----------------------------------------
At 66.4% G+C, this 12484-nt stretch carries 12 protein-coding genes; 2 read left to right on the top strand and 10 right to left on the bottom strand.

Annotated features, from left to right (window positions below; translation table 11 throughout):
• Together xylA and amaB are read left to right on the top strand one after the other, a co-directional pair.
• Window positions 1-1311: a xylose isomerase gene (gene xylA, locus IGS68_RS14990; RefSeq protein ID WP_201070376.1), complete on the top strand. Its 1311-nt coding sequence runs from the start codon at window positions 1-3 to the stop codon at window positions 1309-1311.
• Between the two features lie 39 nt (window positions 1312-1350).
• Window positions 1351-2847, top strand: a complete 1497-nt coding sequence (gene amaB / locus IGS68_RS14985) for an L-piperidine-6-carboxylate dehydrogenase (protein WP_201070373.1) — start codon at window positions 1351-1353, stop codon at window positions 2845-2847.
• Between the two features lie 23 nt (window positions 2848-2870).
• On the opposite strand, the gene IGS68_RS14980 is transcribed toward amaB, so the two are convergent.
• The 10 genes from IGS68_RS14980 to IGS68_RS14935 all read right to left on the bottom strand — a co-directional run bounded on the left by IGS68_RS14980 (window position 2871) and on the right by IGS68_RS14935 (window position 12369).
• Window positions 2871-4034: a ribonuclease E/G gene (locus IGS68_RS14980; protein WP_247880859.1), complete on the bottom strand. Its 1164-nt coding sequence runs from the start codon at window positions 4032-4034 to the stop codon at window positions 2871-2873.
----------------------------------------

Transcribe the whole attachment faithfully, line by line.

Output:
At 66.4% G+C, this 12484-nt stretch carries 12 protein-coding genes; 2 read left to right on the top strand and 10 right to left on the bottom strand.

Annotated features, from left to right (window positions below; translation table 11 throughout):
• Together xylA and amaB are read left to right on the top strand one after the other, a co-directional pair.
• Window positions 1-1311: a xylose isomerase gene (gene xylA, locus IGS68_RS14990; RefSeq protein ID WP_201070376.1), complete on the top strand. Its 1311-nt coding sequence runs from the start codon at window positions 1-3 to the stop codon at window positions 1309-1311.
• Between the two features lie 39 nt (window positions 1312-1350).
• Window positions 1351-2847, top strand: a complete 1497-nt coding sequence (gene amaB / locus IGS68_RS14985) for an L-piperidine-6-carboxylate dehydrogenase (protein WP_201070373.1) — start codon at window positions 1351-1353, stop codon at window positions 2845-2847.
• Between the two features lie 23 nt (window positions 2848-2870).
• On the opposite strand, the gene IGS68_RS14980 is transcribed toward amaB, so the two are convergent.
• The 10 genes from IGS68_RS14980 to IGS68_RS14935 all read right to left on the bottom strand — a co-directional run bounded on the left by IGS68_RS14980 (window position 2871) and on the right by IGS68_RS14935 (window position 12369).
• Window positions 2871-4034: a ribonuclease E/G gene (locus IGS68_RS14980; protein WP_247880859.1), complete on the bottom strand. Its 1164-nt coding sequence runs from the start codon at window positions 4032-4034 to the stop codon at window positions 2871-2873.